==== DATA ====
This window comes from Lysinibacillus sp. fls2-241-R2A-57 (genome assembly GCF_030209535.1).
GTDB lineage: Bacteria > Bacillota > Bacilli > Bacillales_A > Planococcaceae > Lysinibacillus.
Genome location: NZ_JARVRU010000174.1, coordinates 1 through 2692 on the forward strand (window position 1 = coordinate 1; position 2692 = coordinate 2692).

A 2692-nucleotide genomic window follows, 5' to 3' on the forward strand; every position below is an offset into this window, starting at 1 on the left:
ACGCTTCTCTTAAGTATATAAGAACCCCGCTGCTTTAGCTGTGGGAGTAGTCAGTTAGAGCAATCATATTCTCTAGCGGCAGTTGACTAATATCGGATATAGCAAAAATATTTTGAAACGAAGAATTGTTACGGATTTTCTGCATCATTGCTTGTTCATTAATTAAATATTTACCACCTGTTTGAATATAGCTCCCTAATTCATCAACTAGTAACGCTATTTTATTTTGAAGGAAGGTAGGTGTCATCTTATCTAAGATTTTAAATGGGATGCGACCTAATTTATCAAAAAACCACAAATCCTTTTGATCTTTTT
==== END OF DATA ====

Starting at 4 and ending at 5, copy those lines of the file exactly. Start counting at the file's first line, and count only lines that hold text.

A 2692-nucleotide genomic window follows, 5' to 3' on the forward strand; every position below is an offset into this window, starting at 1 on the left:
ACGCTTCTCTTAAGTATATAAGAACCCCGCTGCTTTAGCTGTGGGAGTAGTCAGTTAGAGCAATCATATTCTCTAGCGGCAGTTGACTAATATCGGATATAGCAAAAATATTTTGAAACGAAGAATTGTTACGGATTTTCTGCATCATTGCTTGTTCATTAATTAAATATTTACCACCTGTTTGAATATAGCTCCCTAATTCATCAACTAGTAACGCTATTTTATTTTGAAGGAAGGTAGGTGTCATCTTATCTAAGATTTTAAATGGGATGCGACCTAATTTATCAAAAAACCACAAATCCTTTTGATCTTTTT